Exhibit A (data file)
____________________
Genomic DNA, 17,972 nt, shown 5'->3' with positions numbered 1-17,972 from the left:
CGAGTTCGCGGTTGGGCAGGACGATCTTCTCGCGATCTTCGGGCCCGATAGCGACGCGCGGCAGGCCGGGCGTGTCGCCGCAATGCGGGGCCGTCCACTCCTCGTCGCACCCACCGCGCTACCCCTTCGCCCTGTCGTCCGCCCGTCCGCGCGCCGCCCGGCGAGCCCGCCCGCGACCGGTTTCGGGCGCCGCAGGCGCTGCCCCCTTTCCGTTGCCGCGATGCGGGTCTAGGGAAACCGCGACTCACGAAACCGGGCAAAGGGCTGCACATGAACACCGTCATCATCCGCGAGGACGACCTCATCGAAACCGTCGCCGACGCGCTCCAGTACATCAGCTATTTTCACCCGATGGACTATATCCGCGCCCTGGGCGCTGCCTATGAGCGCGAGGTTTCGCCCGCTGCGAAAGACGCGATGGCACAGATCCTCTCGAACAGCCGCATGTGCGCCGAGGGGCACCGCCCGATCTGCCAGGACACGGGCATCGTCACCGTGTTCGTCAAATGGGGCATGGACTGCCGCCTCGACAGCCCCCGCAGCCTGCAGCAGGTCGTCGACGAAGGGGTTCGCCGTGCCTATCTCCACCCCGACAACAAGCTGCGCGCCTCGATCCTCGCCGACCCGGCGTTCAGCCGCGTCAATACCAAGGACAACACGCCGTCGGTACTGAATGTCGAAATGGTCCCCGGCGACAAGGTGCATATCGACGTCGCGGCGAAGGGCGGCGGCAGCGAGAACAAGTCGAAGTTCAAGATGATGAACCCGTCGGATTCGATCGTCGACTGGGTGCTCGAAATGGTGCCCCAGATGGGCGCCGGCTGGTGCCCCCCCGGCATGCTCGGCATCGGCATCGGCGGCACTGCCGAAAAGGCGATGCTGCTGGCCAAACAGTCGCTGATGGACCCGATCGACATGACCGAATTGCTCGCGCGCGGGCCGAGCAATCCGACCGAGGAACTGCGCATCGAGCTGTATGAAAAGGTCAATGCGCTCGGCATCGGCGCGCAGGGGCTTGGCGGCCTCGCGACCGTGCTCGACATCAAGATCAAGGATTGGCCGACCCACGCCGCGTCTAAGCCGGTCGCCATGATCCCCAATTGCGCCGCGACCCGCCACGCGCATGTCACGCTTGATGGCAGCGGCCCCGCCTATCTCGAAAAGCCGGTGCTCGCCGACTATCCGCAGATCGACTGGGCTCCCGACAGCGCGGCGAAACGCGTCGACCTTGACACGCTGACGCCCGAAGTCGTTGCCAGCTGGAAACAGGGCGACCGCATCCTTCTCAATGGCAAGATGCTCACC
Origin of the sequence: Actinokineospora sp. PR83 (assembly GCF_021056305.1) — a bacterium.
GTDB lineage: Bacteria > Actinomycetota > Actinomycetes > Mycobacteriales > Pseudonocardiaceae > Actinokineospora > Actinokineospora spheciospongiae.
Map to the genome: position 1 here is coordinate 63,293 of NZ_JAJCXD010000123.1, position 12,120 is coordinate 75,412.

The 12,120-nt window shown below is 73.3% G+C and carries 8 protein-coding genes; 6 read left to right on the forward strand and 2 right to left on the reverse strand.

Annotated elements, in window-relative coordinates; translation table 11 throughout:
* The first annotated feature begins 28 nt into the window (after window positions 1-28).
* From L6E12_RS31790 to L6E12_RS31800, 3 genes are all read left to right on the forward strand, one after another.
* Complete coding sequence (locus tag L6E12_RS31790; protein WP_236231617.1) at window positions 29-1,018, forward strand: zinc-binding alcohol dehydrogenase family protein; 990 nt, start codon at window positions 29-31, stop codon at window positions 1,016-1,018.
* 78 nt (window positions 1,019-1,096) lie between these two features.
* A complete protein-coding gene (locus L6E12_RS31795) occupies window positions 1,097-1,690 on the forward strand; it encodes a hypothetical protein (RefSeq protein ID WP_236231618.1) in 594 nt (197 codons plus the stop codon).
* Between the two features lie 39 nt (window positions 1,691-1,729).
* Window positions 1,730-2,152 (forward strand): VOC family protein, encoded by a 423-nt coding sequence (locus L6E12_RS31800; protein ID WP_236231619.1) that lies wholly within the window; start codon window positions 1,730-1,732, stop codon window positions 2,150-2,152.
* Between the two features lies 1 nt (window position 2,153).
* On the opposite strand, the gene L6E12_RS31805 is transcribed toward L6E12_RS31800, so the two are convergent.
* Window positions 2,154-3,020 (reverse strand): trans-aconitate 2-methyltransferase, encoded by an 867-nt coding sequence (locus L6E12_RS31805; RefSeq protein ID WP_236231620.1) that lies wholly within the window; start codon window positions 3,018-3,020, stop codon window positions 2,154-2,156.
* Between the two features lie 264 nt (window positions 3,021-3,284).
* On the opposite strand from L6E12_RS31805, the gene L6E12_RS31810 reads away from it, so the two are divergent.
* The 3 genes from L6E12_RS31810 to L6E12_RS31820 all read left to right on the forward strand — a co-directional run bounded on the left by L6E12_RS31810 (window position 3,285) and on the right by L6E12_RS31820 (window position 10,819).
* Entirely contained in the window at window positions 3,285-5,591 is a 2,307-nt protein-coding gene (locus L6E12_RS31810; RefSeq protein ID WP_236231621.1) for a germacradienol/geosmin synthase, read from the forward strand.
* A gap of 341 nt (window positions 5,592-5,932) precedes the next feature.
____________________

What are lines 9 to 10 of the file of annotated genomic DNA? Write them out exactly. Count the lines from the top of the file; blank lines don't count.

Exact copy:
* From L6E12_RS31790 to L6E12_RS31800, 3 genes are all read left to right on the forward strand, one after another.
* Complete coding sequence (locus tag L6E12_RS31790; protein WP_236231617.1) at window positions 29-1,018, forward strand: zinc-binding alcohol dehydrogenase family protein; 990 nt, start codon at window positions 29-31, stop codon at window positions 1,016-1,018.